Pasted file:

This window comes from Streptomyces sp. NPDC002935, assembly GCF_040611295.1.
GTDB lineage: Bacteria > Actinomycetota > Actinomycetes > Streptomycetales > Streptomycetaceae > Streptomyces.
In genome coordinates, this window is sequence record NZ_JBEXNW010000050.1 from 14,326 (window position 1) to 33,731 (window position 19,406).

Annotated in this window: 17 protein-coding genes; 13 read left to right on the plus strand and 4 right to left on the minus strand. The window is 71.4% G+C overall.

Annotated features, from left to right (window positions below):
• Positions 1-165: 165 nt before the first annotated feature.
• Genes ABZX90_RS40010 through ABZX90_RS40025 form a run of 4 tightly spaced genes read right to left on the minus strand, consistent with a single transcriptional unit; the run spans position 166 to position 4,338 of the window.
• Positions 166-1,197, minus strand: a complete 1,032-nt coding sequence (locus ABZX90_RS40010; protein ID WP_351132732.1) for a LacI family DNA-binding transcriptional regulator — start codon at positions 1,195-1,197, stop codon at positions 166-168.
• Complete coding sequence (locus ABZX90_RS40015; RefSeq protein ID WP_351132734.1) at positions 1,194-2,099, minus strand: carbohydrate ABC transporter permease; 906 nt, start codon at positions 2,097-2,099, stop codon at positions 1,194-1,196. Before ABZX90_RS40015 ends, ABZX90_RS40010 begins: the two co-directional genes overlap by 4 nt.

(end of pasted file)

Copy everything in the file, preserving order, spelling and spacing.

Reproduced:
This window comes from Streptomyces sp. NPDC002935, assembly GCF_040611295.1.
GTDB lineage: Bacteria > Actinomycetota > Actinomycetes > Streptomycetales > Streptomycetaceae > Streptomyces.
In genome coordinates, this window is sequence record NZ_JBEXNW010000050.1 from 14,326 (window position 1) to 33,731 (window position 19,406).

Annotated in this window: 17 protein-coding genes; 13 read left to right on the plus strand and 4 right to left on the minus strand. The window is 71.4% G+C overall.

Annotated features, from left to right (window positions below):
• Positions 1-165: 165 nt before the first annotated feature.
• Genes ABZX90_RS40010 through ABZX90_RS40025 form a run of 4 tightly spaced genes read right to left on the minus strand, consistent with a single transcriptional unit; the run spans position 166 to position 4,338 of the window.
• Positions 166-1,197, minus strand: a complete 1,032-nt coding sequence (locus ABZX90_RS40010; protein ID WP_351132732.1) for a LacI family DNA-binding transcriptional regulator — start codon at positions 1,195-1,197, stop codon at positions 166-168.
• Complete coding sequence (locus ABZX90_RS40015; RefSeq protein ID WP_351132734.1) at positions 1,194-2,099, minus strand: carbohydrate ABC transporter permease; 906 nt, start codon at positions 2,097-2,099, stop codon at positions 1,194-1,196. Before ABZX90_RS40015 ends, ABZX90_RS40010 begins: the two co-directional genes overlap by 4 nt.